January 18, 2013

Review of Uses for Boys by Erica Lorraine Scheidt

Anna remembers a time before boys, when she was little and everything made sense. When she and her mom were a family, just the two of them against the world. But now her mom is gone most of the time, chasing the next marriage, bringing home the next stepfather. Anna is left on her own—until she discovers that she can make boys her family. From Desmond to Joey, Todd to Sam, Anna learns that if you give boys what they want, you can get what you need. But the price is high—the other kids make fun of her; the girls call her a slut. Anna’s new friend, Toy, seems to have found a way around the loneliness, but Toy has her own secrets that even Anna can’t know.

Then comes Sam. When Anna actually meets a boy who is more than just useful, whose family eats dinner together, laughs, and tells stories, the truth about love becomes clear. And she finally learns how it feels to have something to lose—and something to offer. Real, shocking, uplifting, and stunningly lyrical,  Uses for Boys  is a story of breaking down and growing up.

add to goodreadsUses for Boys by Erica Lorraine Scheidt
Publication Date:  January 15, 2013
Publisher:  St Martin’s Press
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** This title was provided to us by the Publisher for an honest review.
We were in no way paid for our opinions **

MaryAnn NewUses for Boys by Erica Lorraine Scheidt is definitely one of those books where the cover is not at all what you may think the story is about.  At a glance it looks like it could be one of those contemporary coming of age tales that will leave you feeling warm and fuzzy by the end.  Total opposite, my friend…total opposite.  The one emotion that I felt while reading Uses for Boys was…sad.  So very sad for main character, Anna.

One of Anna’s favorite memories is the one where her mother tells her the story of how Anna meant the world to her.  That all her mother wanted was a little girl…and she had Anna.  Memories of how Anna would ask her mother to repeat the story to her over and over again, and each time the love her mother felt for Anna radiated through the words in her story.  Until one day, the story never came again.

Anna’s mother started to do her own thing.  Dated and married over and over again.   Uprooted Anna from their homes to start new, and then to only have that semblance of family ripped away from beneath her, and to watch her mom drift further and further away from her, more and more each day.  Times where her mother would not come home for a day or two, to weeks, to going on trips without her and having Anna fend for herself.

And while Anna gets older, incidences that should not be accepted and feel somewhat normal are happening to Anna.  A different boy, a different memory.  Anna is just finding out where exactly she fits in this world, and where she belongs.  With feelings of being used and discarded continuously, we witness Anna travelling down a dangerous road, where I feel like she’s trying to find her own happy ever after.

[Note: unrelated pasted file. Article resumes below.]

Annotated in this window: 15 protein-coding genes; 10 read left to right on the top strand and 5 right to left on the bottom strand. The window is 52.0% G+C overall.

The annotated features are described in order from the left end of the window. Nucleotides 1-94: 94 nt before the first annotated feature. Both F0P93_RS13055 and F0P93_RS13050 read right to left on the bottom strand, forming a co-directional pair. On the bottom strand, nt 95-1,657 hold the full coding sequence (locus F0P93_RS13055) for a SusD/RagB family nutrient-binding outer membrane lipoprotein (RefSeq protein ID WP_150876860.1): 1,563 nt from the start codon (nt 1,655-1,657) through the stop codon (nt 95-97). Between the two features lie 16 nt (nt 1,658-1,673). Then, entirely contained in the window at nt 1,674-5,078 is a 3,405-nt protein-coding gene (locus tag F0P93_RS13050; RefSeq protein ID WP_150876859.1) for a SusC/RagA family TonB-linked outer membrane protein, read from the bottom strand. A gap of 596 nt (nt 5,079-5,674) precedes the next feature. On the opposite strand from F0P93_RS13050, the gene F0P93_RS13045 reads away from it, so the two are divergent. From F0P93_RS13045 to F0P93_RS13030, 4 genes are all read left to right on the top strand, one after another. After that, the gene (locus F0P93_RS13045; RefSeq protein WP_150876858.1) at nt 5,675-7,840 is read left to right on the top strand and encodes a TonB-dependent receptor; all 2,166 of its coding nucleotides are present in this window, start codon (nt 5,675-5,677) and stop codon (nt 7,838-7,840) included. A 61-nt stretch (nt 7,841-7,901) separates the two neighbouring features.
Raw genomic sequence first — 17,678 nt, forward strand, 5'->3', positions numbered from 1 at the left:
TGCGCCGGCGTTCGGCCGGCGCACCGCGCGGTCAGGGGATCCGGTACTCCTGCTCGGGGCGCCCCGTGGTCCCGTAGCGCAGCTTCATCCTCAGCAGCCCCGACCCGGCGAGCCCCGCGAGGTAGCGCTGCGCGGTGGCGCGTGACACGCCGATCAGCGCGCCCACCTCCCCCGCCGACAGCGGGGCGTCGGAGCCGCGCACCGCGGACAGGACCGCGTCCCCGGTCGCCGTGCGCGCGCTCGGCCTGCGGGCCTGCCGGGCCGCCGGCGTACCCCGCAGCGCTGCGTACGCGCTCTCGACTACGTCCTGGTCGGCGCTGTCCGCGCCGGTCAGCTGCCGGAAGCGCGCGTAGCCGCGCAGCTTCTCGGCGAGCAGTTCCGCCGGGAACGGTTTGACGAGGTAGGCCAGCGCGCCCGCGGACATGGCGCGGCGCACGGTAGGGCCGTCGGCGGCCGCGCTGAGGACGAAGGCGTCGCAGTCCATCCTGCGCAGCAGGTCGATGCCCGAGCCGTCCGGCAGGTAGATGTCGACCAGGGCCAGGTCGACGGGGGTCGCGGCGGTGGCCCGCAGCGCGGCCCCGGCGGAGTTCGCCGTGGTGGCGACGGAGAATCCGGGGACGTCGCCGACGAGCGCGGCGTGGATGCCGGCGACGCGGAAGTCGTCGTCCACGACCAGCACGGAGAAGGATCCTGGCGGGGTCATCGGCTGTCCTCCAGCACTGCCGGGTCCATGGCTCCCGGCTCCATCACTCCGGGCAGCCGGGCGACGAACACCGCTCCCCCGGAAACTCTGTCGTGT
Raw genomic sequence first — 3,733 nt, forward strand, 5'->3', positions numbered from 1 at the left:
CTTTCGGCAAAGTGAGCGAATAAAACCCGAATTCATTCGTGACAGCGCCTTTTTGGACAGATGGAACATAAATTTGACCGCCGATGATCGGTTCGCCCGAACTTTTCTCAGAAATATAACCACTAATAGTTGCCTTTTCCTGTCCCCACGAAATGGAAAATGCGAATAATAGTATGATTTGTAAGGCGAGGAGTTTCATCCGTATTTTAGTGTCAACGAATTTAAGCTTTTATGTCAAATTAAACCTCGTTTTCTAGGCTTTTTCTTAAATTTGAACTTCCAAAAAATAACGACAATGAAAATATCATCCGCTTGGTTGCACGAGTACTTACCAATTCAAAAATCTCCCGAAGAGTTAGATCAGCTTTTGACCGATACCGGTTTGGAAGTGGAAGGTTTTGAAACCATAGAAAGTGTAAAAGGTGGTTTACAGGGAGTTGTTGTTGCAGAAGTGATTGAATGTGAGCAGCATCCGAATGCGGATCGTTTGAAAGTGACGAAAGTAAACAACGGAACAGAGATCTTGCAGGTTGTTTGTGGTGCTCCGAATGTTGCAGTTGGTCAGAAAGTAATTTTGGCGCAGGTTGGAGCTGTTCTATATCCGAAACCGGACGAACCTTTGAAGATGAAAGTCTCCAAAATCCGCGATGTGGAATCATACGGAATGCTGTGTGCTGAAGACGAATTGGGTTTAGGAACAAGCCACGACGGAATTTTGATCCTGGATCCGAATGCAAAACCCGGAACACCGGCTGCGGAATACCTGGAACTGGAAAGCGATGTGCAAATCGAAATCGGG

With much context about drug use and sex, Uses for Boys by Erica Lorraine Scheidt is a more mature read due to its mature subject matter.  I couldn’t help but get swept up in this story of loneliness and the need to feel loved.  Author, Erica Lorraine Scheidt, opens up the readers eyes to a life that happens behind closed doors.  Where there are individuals who only dream of the perfect family and family moments, but are instead living in the reality of being alone, wandering around to find someone(s) who will accept them and love them, and perhaps give them what they only dream of…a family, a life to want to come home to every day.

I, personally, found it difficult to read the different encounters that Anna comes across…especially at such a young age.  Her need to feel a loving touch, which only causes her to find that kind of touch in the wrong places and, a lot of the time, from the wrong people.  I could feel Anna’s loneliness in my heart, and read the book in one sitting with my mouth agape, shaking my head, wishing that she would meet someone to help fill this void that Anna is missing inside.

Uses for Boys by Erica Lorraine Schedit is a quick read, but one that will remain in your mind long after you’ve finished. Thank goodness Gabby passed on this one and I picked it up to review.  Absolutely not a read for my 14 year old.

About the Author:


When I was a kid all I did was write. I dropped out of high school and attended the Jack Kerouac School of Disembodied Poetics at Naropa University where I was surrounded by writers and artists.

But then, in my early twenties, I got a job. I worked hard at that job for 15 years and didn’t write a word.

Then this happened: I walked into a bookstore and bought two books by Francesca Lia Block. No particular reason, I just liked their covers. Then I read everything she wrote. I read all the YA I could. I still do. I think the world that happens between 13 and 17 is everything.

I quit my job. I studied writing. I spent three and a half years writing Uses for Boys. Now I’m working on a new novel and it’s like falling down a hole. Writing my first novel taught me nothing about writing the next one.

Now I write. I live with my girlfriend and her daughter and when they come home we make dinner and walk the dog and dance around the kitchen and the next day I get up and I write.

Connect with the Author:  Website | Twitter | Facebook | Goodreads

1 Comment

  1. Sophia Rose

    This does sound like the kind of story that would stick with one. I think that I’d have to be in the right mood to read it.

    Thanks for sharing your thoughts.

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